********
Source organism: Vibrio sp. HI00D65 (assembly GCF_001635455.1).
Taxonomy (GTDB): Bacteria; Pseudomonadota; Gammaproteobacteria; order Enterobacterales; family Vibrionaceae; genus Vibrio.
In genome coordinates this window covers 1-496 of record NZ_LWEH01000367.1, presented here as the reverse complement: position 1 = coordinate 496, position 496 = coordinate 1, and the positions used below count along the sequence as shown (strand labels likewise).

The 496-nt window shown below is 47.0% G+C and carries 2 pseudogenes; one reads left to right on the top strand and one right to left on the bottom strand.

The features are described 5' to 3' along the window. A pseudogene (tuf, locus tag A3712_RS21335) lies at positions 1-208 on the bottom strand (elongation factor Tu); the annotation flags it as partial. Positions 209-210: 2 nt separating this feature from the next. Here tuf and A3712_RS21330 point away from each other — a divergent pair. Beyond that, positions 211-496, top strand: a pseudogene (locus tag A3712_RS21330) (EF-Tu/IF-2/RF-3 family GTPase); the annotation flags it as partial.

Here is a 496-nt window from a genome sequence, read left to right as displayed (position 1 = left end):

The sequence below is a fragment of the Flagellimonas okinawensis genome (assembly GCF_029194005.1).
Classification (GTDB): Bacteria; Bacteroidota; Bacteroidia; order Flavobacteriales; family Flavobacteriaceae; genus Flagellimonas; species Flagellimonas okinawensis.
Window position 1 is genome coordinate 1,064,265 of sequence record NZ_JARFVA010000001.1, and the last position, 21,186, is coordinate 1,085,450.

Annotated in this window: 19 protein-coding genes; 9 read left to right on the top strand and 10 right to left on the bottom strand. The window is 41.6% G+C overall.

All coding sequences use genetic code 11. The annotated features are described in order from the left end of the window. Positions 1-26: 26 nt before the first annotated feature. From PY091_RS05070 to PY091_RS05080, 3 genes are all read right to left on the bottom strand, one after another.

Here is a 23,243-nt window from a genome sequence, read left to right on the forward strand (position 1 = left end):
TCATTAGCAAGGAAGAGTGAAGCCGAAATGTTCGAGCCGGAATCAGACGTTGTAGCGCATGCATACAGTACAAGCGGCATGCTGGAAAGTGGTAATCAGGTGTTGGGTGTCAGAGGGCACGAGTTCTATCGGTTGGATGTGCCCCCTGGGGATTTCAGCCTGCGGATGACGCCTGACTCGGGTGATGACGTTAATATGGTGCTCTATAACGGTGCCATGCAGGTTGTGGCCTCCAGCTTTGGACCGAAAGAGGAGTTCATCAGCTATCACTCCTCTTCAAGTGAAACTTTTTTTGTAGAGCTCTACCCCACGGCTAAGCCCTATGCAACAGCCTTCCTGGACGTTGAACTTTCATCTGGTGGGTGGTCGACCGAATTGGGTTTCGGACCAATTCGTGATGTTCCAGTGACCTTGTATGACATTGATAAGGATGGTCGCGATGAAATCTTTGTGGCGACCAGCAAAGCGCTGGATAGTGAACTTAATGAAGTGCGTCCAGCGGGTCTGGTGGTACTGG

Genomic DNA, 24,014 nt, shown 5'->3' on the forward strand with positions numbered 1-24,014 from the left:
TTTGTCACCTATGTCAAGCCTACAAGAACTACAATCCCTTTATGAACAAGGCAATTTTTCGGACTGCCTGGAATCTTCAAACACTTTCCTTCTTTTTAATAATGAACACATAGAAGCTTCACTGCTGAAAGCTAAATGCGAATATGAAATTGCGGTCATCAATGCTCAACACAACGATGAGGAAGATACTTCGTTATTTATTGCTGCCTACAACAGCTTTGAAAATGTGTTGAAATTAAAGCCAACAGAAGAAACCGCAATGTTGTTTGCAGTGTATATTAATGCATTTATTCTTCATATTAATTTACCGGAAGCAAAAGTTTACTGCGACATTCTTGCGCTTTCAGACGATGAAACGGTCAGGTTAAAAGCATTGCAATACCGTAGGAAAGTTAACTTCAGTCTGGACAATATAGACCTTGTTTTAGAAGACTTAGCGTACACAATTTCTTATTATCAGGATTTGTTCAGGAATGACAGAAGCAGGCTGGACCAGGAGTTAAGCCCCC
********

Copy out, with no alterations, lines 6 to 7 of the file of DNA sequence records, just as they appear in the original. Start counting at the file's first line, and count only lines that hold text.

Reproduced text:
Here is a 496-nt window from a genome sequence, read left to right as displayed (position 1 = left end):

The sequence below is a fragment of the Flagellimonas okinawensis genome (assembly GCF_029194005.1).